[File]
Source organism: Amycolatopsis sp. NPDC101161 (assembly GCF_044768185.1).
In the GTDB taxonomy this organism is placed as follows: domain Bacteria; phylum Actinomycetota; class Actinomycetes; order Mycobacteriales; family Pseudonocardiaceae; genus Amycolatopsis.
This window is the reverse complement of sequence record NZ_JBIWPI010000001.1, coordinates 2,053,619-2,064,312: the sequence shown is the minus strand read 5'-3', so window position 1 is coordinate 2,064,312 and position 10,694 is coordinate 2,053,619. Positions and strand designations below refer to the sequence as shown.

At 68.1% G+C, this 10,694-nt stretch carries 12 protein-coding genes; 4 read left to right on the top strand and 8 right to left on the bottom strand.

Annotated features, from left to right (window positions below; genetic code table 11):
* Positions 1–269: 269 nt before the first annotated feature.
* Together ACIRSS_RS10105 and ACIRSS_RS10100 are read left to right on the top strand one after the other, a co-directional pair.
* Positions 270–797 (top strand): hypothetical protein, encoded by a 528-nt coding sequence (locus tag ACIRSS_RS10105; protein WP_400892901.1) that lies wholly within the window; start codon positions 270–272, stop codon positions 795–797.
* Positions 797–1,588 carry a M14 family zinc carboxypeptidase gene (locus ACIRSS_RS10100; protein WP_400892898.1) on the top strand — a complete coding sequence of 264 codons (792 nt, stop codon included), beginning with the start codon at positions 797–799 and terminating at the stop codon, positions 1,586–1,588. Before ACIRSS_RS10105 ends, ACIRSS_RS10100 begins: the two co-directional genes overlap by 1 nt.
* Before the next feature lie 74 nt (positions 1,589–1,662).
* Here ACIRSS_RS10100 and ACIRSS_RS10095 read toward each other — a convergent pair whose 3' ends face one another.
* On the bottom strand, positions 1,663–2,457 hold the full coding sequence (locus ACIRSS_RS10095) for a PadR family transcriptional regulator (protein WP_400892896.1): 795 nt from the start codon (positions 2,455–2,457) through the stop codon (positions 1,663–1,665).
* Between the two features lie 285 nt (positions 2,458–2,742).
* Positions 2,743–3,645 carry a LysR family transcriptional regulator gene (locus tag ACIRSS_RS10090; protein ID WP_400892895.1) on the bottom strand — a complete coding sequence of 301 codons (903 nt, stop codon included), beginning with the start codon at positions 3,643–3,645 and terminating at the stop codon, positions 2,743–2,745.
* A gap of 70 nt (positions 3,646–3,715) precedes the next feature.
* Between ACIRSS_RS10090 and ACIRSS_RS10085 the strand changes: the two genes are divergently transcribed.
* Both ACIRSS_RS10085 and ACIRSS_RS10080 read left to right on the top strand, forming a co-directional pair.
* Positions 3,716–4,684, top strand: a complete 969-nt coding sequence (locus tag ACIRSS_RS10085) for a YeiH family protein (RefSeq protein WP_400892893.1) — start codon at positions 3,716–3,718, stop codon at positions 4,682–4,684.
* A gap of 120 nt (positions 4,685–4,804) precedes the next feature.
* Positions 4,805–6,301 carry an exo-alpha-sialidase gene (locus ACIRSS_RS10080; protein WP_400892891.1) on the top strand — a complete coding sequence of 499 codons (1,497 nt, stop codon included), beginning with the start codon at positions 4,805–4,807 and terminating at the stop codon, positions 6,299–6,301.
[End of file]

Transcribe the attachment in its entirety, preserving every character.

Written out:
Source organism: Amycolatopsis sp. NPDC101161 (assembly GCF_044768185.1).
In the GTDB taxonomy this organism is placed as follows: domain Bacteria; phylum Actinomycetota; class Actinomycetes; order Mycobacteriales; family Pseudonocardiaceae; genus Amycolatopsis.
This window is the reverse complement of sequence record NZ_JBIWPI010000001.1, coordinates 2,053,619-2,064,312: the sequence shown is the minus strand read 5'-3', so window position 1 is coordinate 2,064,312 and position 10,694 is coordinate 2,053,619. Positions and strand designations below refer to the sequence as shown.

At 68.1% G+C, this 10,694-nt stretch carries 12 protein-coding genes; 4 read left to right on the top strand and 8 right to left on the bottom strand.

Annotated features, from left to right (window positions below; genetic code table 11):
* Positions 1–269: 269 nt before the first annotated feature.
* Together ACIRSS_RS10105 and ACIRSS_RS10100 are read left to right on the top strand one after the other, a co-directional pair.
* Positions 270–797 (top strand): hypothetical protein, encoded by a 528-nt coding sequence (locus tag ACIRSS_RS10105; protein WP_400892901.1) that lies wholly within the window; start codon positions 270–272, stop codon positions 795–797.
* Positions 797–1,588 carry a M14 family zinc carboxypeptidase gene (locus ACIRSS_RS10100; protein WP_400892898.1) on the top strand — a complete coding sequence of 264 codons (792 nt, stop codon included), beginning with the start codon at positions 797–799 and terminating at the stop codon, positions 1,586–1,588. Before ACIRSS_RS10105 ends, ACIRSS_RS10100 begins: the two co-directional genes overlap by 1 nt.
* Before the next feature lie 74 nt (positions 1,589–1,662).
* Here ACIRSS_RS10100 and ACIRSS_RS10095 read toward each other — a convergent pair whose 3' ends face one another.
* On the bottom strand, positions 1,663–2,457 hold the full coding sequence (locus ACIRSS_RS10095) for a PadR family transcriptional regulator (protein WP_400892896.1): 795 nt from the start codon (positions 2,455–2,457) through the stop codon (positions 1,663–1,665).
* Between the two features lie 285 nt (positions 2,458–2,742).
* Positions 2,743–3,645 carry a LysR family transcriptional regulator gene (locus tag ACIRSS_RS10090; protein ID WP_400892895.1) on the bottom strand — a complete coding sequence of 301 codons (903 nt, stop codon included), beginning with the start codon at positions 3,643–3,645 and terminating at the stop codon, positions 2,743–2,745.
* A gap of 70 nt (positions 3,646–3,715) precedes the next feature.
* Between ACIRSS_RS10090 and ACIRSS_RS10085 the strand changes: the two genes are divergently transcribed.
* Both ACIRSS_RS10085 and ACIRSS_RS10080 read left to right on the top strand, forming a co-directional pair.
* Positions 3,716–4,684, top strand: a complete 969-nt coding sequence (locus tag ACIRSS_RS10085) for a YeiH family protein (RefSeq protein WP_400892893.1) — start codon at positions 3,716–3,718, stop codon at positions 4,682–4,684.
* A gap of 120 nt (positions 4,685–4,804) precedes the next feature.
* Positions 4,805–6,301 carry an exo-alpha-sialidase gene (locus ACIRSS_RS10080; protein WP_400892891.1) on the top strand — a complete coding sequence of 499 codons (1,497 nt, stop codon included), beginning with the start codon at positions 4,805–4,807 and terminating at the stop codon, positions 6,299–6,301.